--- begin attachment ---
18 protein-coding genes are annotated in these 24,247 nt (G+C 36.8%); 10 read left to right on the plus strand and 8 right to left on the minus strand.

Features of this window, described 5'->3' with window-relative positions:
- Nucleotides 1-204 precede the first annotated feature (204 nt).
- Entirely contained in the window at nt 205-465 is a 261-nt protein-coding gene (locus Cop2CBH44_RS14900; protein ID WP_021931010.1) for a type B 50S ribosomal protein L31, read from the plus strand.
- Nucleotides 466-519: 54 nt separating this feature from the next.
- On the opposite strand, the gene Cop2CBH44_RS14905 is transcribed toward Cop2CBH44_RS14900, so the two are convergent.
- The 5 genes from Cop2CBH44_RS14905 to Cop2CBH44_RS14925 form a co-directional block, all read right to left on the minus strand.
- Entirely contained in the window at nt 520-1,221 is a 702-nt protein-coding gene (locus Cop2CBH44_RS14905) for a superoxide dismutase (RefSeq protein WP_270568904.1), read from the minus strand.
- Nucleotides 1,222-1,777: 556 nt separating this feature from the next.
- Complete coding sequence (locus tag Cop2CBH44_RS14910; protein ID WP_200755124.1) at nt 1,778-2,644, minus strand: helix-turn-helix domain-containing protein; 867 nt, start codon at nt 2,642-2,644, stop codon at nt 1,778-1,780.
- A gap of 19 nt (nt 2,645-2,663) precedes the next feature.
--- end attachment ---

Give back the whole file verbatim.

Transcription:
18 protein-coding genes are annotated in these 24,247 nt (G+C 36.8%); 10 read left to right on the plus strand and 8 right to left on the minus strand.

Features of this window, described 5'->3' with window-relative positions:
- Nucleotides 1-204 precede the first annotated feature (204 nt).
- Entirely contained in the window at nt 205-465 is a 261-nt protein-coding gene (locus Cop2CBH44_RS14900; protein ID WP_021931010.1) for a type B 50S ribosomal protein L31, read from the plus strand.
- Nucleotides 466-519: 54 nt separating this feature from the next.
- On the opposite strand, the gene Cop2CBH44_RS14905 is transcribed toward Cop2CBH44_RS14900, so the two are convergent.
- The 5 genes from Cop2CBH44_RS14905 to Cop2CBH44_RS14925 form a co-directional block, all read right to left on the minus strand.
- Entirely contained in the window at nt 520-1,221 is a 702-nt protein-coding gene (locus Cop2CBH44_RS14905) for a superoxide dismutase (RefSeq protein WP_270568904.1), read from the minus strand.
- Nucleotides 1,222-1,777: 556 nt separating this feature from the next.
- Complete coding sequence (locus tag Cop2CBH44_RS14910; protein ID WP_200755124.1) at nt 1,778-2,644, minus strand: helix-turn-helix domain-containing protein; 867 nt, start codon at nt 2,642-2,644, stop codon at nt 1,778-1,780.
- A gap of 19 nt (nt 2,645-2,663) precedes the next feature.